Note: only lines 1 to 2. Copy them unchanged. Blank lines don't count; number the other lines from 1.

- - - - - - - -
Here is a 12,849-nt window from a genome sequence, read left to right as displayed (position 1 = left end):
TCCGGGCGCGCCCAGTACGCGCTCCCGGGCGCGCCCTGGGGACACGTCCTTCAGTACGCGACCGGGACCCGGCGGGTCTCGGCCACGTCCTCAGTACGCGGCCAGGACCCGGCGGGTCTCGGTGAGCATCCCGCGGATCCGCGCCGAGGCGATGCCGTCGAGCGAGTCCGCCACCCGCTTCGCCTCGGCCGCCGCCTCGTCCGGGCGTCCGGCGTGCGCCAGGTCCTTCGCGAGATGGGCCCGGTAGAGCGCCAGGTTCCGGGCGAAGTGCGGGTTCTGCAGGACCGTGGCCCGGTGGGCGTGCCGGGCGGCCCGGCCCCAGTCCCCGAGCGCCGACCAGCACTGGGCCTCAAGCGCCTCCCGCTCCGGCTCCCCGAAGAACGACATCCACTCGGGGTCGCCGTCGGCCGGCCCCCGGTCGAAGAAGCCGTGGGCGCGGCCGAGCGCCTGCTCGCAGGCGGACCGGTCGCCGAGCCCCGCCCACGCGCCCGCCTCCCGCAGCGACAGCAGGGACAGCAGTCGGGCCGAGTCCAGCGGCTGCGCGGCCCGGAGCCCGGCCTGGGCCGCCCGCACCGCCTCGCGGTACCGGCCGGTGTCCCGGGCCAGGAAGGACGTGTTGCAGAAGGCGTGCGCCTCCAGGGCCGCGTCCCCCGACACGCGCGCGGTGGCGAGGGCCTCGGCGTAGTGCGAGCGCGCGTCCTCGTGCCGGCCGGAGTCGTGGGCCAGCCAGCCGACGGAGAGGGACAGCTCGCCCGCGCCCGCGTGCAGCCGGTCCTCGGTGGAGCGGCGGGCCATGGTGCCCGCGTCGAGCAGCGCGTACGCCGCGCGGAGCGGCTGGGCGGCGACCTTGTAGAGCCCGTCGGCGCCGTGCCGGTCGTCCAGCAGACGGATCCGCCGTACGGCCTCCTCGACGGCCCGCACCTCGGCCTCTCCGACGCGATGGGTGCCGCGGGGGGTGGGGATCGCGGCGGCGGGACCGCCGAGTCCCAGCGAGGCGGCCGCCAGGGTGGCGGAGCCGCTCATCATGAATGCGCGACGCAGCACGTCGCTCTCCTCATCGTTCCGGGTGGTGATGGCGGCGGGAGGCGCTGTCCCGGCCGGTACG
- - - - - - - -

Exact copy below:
Here is a 12,849-nt window from a genome sequence, read left to right as displayed (position 1 = left end):
TCCGGGCGCGCCCAGTACGCGCTCCCGGGCGCGCCCTGGGGACACGTCCTTCAGTACGCGACCGGGACCCGGCGGGTCTCGGCCACGTCCTCAGTACGCGGCCAGGACCCGGCGGGTCTCGGTGAGCATCCCGCGGATCCGCGCCGAGGCGATGCCGTCGAGCGAGTCCGCCACCCGCTTCGCCTCGGCCGCCGCCTCGTCCGGGCGTCCGGCGTGCGCCAGGTCCTTCGCGAGATGGGCCCGGTAGAGCGCCAGGTTCCGGGCGAAGTGCGGGTTCTGCAGGACCGTGGCCCGGTGGGCGTGCCGGGCGGCCCGGCCCCAGTCCCCGAGCGCCGACCAGCACTGGGCCTCAAGCGCCTCCCGCTCCGGCTCCCCGAAGAACGACATCCACTCGGGGTCGCCGTCGGCCGGCCCCCGGTCGAAGAAGCCGTGGGCGCGGCCGAGCGCCTGCTCGCAGGCGGACCGGTCGCCGAGCCCCGCCCACGCGCCCGCCTCCCGCAGCGACAGCAGGGACAGCAGTCGGGCCGAGTCCAGCGGCTGCGCGGCCCGGAGCCCGGCCTGGGCCGCCCGCACCGCCTCGCGGTACCGGCCGGTGTCCCGGGCCAGGAAGGACGTGTTGCAGAAGGCGTGCGCCTCCAGGGCCGCGTCCCCCGACACGCGCGCGGTGGCGAGGGCCTCGGCGTAGTGCGAGCGCGCGTCCTCGTGCCGGCCGGAGTCGTGGGCCAGCCAGCCGACGGAGAGGGACAGCTCGCCCGCGCCCGCGTGCAGCCGGTCCTCGGTGGAGCGGCGGGCCATGGTGCCCGCGTCGAGCAGCGCGTACGCCGCGCGGAGCGGCTGGGCGGCGACCTTGTAGAGCCCGTCGGCGCCGTGCCGGTCGTCCAGCAGACGGATCCGCCGTACGGCCTCCTCGACGGCCCGCACCTCGGCCTCTCCGACGCGATGGGTGCCGCGGGGGGTGGGGATCGCGGCGGCGGGACCGCCGAGTCCCAGCGAGGCGGCCGCCAGGGTGGCGGAGCCGCTCATCATGAATGCGCGACGCAGCACGTCGCTCTCCTCATCGTTCCGGGTGGTGATGGCGGCGGGAGGCGCTGTCCCGGCCGGTACG